Seoul is a city full of places to visit and things to experience, but what if your time in Seoul is limited? You are in luck, as most of the major tourist sites in Seoul are located close to each other, making it possible to even get around on foot. If you start early in the morning, you will be able to stop by these tourist attractions:
10am – Statue of King Sejong and Story of King Sejong Exhibition Hall
Your one-day Seoul itinerary starts at the statue of King Sejong, creator of Hangeul, the Korean alphabet. The statue is located right outside exit 2 of Gwanghwamun station (line 5). It is one of the most-loved photo zones in South Korea, but what makes it even more special is the museum located underneath it. At the Story of King Sejong exhibition hall, you can find out more about the creation of Hangeul and other inventions of King Sejong.
The museum is open from 10am to 8pm (closed on Mondays). Entry is free.
11am – Gyeongbokgung Palace
Gyeongbokgung Palace is just a stone’s throw away from the statue of King Sejong. If you get there by 11am, you will be right on time for the Gwanghwamun Gate Guard-On-Duty performance. After watching the performance, head inside and be blown away by the beauty of the largest of Seoul’s five palaces. There is even a museum located inside the palace premises, leaving you with lots to explore.
Gyeongbokgung Palace is open from 9am to 5pm from November to February, from 9am to 6pm from March to May and September to October and from 9am to 6:30pm from June to August (closed on Tuesdays). General admission is 3,000 won for adults and 1,500 for children.
1pm – Insadong
From Gyeongbokgung, go towards Anguk station (line 3). After a 10-minute walk, you will reach Insadong, a neighborhood filled with art galleries and souvenir shops. Insadong is also known for its traditional teahouses and restaurants, making it a great place to have lunch before heading to your next destination.
2pm – Bukchon Hanok Village
Bukchon Hanok Village is located about 10 minutes on foot from Anguk station exit 2. Hanok are traditional Korean houses. Bukchon Hanok Village, unlike other Hanok villages in South Korea, was not created for tourists, but dates back to the Joseon dynasty. At the time, the village was home to high-ranking officials and noblemen. Nowadays, a lot of the hanok have been transformed into shops, cafes and guesthouses, but there still are a number of people living inside the traditional houses.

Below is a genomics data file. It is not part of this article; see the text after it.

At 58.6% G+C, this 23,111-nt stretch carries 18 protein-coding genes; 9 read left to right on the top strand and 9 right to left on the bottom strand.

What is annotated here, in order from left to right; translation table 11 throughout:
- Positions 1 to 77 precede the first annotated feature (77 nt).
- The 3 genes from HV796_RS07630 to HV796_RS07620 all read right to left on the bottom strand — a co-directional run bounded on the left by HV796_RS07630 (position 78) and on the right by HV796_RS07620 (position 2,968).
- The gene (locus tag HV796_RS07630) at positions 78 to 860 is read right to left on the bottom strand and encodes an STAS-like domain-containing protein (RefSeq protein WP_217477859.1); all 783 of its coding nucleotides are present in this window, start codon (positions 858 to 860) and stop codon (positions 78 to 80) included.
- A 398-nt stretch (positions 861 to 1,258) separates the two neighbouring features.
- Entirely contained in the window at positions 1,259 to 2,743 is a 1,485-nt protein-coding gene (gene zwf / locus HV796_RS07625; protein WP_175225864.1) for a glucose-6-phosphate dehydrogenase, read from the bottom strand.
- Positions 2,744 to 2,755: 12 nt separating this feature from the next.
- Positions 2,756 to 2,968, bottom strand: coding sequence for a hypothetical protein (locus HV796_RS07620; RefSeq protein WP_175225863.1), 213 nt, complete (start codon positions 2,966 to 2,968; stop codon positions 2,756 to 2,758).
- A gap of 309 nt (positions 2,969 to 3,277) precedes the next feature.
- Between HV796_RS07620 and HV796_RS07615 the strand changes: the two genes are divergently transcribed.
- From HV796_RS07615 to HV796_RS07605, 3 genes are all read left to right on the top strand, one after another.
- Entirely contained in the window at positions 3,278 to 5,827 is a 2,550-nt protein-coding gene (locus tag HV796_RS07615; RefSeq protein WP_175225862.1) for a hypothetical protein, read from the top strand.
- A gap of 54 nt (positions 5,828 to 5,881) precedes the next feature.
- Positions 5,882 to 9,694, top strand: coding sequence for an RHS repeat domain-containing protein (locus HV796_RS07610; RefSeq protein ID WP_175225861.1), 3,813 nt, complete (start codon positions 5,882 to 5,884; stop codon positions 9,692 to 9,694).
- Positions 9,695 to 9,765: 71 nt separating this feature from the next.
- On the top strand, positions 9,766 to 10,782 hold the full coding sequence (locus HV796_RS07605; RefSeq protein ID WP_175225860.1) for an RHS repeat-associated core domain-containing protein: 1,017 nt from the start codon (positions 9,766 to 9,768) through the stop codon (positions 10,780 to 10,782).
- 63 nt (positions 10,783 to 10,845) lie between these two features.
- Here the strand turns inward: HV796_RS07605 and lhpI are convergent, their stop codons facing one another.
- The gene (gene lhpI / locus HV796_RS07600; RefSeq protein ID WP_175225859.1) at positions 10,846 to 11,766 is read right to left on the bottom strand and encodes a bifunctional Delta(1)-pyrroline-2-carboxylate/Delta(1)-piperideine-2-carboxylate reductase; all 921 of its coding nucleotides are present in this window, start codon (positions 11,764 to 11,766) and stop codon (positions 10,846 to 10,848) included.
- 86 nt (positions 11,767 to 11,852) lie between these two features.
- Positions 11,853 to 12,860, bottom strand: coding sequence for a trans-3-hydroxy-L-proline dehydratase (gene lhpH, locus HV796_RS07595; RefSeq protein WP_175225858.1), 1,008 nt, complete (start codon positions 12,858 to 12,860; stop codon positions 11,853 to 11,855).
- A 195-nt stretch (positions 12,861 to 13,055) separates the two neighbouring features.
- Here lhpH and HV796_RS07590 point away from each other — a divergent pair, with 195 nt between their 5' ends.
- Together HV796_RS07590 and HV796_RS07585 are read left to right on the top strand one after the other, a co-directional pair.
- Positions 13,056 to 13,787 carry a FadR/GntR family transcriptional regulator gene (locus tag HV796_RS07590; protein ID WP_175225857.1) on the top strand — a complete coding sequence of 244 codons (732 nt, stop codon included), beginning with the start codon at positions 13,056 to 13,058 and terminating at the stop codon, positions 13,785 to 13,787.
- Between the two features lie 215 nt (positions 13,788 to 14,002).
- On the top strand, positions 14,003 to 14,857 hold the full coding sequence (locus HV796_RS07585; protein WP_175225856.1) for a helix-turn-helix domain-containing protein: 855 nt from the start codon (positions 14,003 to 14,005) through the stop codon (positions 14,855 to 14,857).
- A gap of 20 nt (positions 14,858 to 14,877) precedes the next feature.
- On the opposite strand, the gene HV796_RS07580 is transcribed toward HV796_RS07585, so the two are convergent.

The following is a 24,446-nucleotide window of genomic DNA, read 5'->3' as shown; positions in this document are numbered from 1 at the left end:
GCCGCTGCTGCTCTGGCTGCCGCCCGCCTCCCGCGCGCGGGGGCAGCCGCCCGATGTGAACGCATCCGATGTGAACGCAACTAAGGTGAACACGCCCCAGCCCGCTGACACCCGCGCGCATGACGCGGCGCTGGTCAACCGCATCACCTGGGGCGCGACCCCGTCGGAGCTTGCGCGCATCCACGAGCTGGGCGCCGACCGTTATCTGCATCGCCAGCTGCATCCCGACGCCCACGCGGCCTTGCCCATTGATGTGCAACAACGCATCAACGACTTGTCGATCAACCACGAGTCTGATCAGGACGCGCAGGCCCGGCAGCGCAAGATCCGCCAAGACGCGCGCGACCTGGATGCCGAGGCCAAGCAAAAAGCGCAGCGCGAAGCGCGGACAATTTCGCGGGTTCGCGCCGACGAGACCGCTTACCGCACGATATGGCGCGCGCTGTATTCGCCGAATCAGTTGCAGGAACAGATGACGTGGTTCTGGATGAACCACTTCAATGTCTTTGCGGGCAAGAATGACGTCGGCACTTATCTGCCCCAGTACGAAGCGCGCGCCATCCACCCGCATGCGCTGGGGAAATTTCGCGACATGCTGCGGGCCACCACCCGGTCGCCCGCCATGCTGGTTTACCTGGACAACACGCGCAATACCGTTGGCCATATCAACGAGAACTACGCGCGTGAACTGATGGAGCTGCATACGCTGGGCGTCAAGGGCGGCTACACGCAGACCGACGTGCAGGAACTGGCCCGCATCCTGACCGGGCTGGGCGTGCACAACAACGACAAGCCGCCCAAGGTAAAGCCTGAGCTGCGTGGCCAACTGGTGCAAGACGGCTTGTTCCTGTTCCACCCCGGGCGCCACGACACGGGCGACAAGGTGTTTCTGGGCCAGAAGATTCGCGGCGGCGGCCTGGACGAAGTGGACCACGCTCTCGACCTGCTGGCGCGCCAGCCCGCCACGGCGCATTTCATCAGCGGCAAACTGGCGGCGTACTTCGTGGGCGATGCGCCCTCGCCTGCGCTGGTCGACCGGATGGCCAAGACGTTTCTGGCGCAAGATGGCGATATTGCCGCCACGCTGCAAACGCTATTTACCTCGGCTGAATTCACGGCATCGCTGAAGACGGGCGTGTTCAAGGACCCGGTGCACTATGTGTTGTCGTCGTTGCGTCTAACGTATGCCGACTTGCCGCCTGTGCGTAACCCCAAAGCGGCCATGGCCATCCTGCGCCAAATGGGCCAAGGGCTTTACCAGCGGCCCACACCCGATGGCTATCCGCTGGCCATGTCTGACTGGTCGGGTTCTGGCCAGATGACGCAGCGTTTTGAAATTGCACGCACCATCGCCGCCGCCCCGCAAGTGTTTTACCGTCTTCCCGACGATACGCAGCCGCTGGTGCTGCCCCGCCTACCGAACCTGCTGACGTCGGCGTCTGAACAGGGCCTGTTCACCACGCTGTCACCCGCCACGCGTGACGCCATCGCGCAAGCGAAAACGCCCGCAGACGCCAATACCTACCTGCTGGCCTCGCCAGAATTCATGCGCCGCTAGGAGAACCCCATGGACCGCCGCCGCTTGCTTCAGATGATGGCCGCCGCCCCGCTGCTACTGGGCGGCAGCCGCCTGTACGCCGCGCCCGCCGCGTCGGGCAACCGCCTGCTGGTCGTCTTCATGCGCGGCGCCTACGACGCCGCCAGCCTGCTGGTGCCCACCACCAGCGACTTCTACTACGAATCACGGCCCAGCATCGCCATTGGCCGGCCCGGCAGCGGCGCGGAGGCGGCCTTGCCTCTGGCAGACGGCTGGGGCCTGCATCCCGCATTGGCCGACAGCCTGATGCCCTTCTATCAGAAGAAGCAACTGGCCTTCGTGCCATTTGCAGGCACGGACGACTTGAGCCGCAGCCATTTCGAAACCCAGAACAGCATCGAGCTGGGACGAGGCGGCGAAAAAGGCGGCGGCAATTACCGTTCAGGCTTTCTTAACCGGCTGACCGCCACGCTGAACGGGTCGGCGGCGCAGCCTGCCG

Bukchon Hanok Village is open all year round and entry is free. The village is a residential area, so please be mindful of residents and try to be quiet.
3pm – Jogyesa Temple
If you head back to Insadong, you will discover a temple located in the same neighborhood. Jogyesa Temple is the main temple of Korean Buddhism and was built in the 14th century. Jogyesa Temple stands in great contrast to the busy streets located right next to the temple. The best time to visit this temple is during Buddha’s birthday, which is usually held in May.
Jogyesa Temple is open all year round and entry is free.
4pm – Namsan Seoul Tower
Take bus number 401 right across the street from Jogyesa temple and after a 20-minute bus ride, get out at Namsan Third Tunnel bus stop. From there, walk to the lift that will take you to the Namsan cable car. The cable car will take you all the way up to Namsan Seoul Tower, where you will get a great view of the city.
Namsan cable car operates from 10am to 11pm. One round-trip ticket costs 8,500 won for adults and 5,500 won for children. Namsan Seoul Tower opens from 10am to 11pm. Entry to the observatory costs 10,000 won for adults and 8,000 won for children.
6pm – Myeongdong
The last stop of the day is Myeongdong, the main shopping district of Seoul. Myeongdong is only a five-minute walk away from Namsan cable car. At night, the streets are filled with food carts, giving you the chance to try all kinds of Korean snacks and drinks. In addition, most shops only close around 10pm, so there is enough time to shop Korean make up and fashion items.
*All prices and opening times are correct at time of writing.
I hope this was helpful 🙂
Till next time,